[All the other Parts: History of Visual Studio]
Visual C++ 2.0, “Dolphin” was a very ambitious release. We were really happy with VC1 but there were quite a few things that were entirely unsatisfactory. One of them, maybe the most important, was the fact that window management in the thing was just a nightmare. VC1 used the standard MDI interface for all the windows, including the tool windows like registers, watch, output, and so forth – that was just not adequate because you found key display windows were swimming in a sea of documents many of which had been opened by the debugger and so forth. It was quite bad.
But let’s talk about some of the other things that had been going on before we get into that.
The BASIC compiler team (the non-visual basic?) delivered another solid release, but that didn’t integrate with the VC shell. It was for making standalone executables ala the other command line tools. On the other hand the FORTRAN team delivered the first Fortran Powerstation release – a little miracle in its own right. It used a lot of Dos Extension technique and some slick remote debugging tricks to debug in it from the GUI and tweaked the visual project system and yowsa you get a modern looking (at that time) Fortran release. Pretty impressive stuff. COBOL was still humming along at a regular cadence and let’s not forget MASM, the ultimate (literally) release I think and the little known other assembler ML that I think had only one release – but it was quite a feat in and of itself. Try rationalizing all the ad hoc parsing rules for MASM and ML is what comes out. But maybe we didn’t really need another macro assembler very badly by then; it’s late 1993 now remember.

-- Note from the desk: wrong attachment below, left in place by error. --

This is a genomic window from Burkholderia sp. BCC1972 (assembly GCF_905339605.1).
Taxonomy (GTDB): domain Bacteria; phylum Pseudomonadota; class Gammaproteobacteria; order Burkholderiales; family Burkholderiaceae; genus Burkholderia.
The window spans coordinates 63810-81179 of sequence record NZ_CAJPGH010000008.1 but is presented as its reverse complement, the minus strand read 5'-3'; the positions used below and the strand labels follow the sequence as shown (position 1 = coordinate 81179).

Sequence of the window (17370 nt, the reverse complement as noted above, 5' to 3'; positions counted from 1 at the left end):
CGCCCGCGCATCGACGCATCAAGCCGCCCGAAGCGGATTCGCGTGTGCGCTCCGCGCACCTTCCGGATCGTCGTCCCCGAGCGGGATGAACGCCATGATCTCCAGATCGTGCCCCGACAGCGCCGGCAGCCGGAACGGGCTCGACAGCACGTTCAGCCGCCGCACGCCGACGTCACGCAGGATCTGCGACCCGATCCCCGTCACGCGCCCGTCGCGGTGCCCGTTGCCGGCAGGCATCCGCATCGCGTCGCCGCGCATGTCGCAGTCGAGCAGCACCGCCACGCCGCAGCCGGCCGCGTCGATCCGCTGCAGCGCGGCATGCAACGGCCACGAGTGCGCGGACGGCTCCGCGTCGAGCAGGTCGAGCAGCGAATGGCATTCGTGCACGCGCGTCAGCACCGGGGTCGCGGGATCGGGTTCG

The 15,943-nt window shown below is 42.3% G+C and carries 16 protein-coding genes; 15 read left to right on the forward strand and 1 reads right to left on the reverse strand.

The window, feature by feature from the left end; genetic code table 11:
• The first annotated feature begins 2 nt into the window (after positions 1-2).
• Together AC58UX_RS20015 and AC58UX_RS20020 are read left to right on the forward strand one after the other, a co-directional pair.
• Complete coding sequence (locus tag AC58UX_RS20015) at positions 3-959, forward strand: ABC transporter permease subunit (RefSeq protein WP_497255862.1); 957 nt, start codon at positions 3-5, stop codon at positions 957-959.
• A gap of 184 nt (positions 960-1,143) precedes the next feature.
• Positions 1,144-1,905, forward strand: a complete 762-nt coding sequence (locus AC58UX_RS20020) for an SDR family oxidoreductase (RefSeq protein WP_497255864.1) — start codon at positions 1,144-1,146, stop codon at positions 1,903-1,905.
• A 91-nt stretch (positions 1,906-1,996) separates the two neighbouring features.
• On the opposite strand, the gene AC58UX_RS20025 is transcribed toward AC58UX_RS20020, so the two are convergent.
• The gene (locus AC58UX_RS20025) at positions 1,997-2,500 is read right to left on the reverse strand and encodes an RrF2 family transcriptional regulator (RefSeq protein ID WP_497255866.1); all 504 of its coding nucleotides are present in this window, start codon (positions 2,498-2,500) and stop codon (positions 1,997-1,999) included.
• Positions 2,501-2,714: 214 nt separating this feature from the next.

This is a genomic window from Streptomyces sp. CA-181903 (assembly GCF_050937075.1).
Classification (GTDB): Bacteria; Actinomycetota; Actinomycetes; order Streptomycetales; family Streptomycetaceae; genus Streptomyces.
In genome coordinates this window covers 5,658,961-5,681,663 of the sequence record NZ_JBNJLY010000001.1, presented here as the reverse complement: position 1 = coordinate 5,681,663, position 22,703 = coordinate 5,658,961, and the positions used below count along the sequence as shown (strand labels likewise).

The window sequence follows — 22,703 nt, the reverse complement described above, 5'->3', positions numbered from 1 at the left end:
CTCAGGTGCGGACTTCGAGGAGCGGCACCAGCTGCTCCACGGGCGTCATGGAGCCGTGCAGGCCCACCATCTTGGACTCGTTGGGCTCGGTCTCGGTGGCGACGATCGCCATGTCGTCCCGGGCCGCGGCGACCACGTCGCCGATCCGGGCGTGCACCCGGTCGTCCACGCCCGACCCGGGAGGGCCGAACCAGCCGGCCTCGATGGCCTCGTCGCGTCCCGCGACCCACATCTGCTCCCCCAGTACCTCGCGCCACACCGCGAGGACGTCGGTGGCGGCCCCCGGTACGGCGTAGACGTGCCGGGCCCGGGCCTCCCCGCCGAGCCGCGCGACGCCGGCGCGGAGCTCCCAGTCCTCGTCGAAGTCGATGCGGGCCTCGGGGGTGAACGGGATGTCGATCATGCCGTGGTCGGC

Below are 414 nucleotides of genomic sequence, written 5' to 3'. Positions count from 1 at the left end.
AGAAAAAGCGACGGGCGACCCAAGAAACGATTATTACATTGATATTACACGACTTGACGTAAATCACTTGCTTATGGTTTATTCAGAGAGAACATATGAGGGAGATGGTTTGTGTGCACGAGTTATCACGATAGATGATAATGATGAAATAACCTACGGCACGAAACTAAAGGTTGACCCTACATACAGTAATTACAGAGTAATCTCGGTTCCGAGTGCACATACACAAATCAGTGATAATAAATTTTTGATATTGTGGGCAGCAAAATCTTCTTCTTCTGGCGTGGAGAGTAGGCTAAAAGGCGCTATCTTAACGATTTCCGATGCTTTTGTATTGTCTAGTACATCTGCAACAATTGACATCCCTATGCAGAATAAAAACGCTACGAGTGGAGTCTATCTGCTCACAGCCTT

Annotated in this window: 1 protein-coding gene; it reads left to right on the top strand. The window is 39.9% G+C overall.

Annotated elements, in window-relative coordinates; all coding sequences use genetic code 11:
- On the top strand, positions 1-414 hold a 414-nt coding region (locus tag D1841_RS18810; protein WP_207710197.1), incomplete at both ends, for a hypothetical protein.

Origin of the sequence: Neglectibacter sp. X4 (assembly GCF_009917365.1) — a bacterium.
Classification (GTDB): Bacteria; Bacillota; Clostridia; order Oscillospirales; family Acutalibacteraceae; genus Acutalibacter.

Speaking of 1993, there were new versions of Office out there and they had a slick feature – docking toolbars. We decided that was the answer to the windowing problems we had in VC – go one up on docking toolbars and allow docking windows. Now you could dock your window to the side, bottom, top… really slick.
I say “we decided” but I should probably say that the foundation of this ambitious effort didn’t actually come directly from the VC team, it was the App Studio team that suggested it and built the initial scaffolding. And the ambition was even bigger.